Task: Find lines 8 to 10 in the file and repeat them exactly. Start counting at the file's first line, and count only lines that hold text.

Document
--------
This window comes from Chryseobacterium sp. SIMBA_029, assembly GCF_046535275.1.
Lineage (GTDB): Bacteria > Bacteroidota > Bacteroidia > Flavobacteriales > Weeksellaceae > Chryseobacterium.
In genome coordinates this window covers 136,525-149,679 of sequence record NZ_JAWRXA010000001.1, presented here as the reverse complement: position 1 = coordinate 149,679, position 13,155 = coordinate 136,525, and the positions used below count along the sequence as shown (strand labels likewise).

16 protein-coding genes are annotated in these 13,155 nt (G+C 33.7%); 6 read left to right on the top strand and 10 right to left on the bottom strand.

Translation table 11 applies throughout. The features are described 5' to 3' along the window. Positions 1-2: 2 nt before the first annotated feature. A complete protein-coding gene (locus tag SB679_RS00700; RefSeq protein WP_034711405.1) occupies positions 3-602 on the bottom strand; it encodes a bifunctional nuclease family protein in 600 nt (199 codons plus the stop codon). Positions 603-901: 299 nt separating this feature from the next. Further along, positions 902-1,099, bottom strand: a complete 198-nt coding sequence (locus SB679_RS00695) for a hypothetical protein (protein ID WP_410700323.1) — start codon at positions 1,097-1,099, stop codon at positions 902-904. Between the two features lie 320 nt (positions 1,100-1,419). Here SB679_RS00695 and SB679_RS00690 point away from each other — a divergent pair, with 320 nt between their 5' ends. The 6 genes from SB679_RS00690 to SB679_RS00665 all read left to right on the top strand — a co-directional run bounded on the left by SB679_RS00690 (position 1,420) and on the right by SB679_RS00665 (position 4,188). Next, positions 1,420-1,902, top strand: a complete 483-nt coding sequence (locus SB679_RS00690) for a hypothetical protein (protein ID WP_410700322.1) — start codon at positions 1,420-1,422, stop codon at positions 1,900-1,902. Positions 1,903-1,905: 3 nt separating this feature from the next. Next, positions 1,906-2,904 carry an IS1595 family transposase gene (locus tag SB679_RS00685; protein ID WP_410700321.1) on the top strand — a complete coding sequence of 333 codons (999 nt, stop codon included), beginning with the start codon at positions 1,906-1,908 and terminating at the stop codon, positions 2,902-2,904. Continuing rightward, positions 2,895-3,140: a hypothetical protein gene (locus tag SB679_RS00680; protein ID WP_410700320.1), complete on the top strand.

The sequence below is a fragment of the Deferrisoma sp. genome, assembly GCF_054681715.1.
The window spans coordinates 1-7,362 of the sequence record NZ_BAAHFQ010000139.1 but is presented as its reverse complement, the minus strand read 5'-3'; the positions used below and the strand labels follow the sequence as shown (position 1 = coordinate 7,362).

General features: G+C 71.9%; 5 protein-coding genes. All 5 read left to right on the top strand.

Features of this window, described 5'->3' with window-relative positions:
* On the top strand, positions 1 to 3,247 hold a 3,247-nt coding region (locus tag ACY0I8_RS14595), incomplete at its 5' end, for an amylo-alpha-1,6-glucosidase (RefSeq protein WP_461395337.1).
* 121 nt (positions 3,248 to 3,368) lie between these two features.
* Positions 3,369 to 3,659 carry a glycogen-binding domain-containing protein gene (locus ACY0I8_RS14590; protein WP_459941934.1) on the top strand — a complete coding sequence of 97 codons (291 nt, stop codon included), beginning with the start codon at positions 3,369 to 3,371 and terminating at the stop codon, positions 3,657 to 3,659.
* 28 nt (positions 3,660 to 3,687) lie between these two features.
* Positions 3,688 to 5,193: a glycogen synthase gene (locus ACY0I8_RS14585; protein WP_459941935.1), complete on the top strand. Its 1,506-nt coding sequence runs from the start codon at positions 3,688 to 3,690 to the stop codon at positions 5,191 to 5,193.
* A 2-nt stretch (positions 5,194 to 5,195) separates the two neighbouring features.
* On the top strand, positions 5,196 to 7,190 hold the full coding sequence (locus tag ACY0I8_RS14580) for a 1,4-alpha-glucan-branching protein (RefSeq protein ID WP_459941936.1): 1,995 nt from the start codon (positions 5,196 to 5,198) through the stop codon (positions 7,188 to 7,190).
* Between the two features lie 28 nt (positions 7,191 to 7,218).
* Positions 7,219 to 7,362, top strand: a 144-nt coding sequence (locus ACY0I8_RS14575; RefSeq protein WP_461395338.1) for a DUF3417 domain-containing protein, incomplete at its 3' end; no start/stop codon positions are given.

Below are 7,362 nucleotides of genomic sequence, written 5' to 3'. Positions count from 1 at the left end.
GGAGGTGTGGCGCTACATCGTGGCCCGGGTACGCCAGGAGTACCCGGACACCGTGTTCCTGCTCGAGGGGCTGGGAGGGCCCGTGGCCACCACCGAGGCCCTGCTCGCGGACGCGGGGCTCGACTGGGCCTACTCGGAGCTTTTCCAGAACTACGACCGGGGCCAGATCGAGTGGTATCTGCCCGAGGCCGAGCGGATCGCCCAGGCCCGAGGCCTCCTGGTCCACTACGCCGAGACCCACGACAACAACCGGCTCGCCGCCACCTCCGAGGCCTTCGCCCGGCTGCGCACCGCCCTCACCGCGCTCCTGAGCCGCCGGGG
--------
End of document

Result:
General features: G+C 71.9%; 5 protein-coding genes. All 5 read left to right on the top strand.

Features of this window, described 5'->3' with window-relative positions:
* On the top strand, positions 1 to 3,247 hold a 3,247-nt coding region (locus tag ACY0I8_RS14595), incomplete at its 5' end, for an amylo-alpha-1,6-glucosidase (RefSeq protein WP_461395337.1).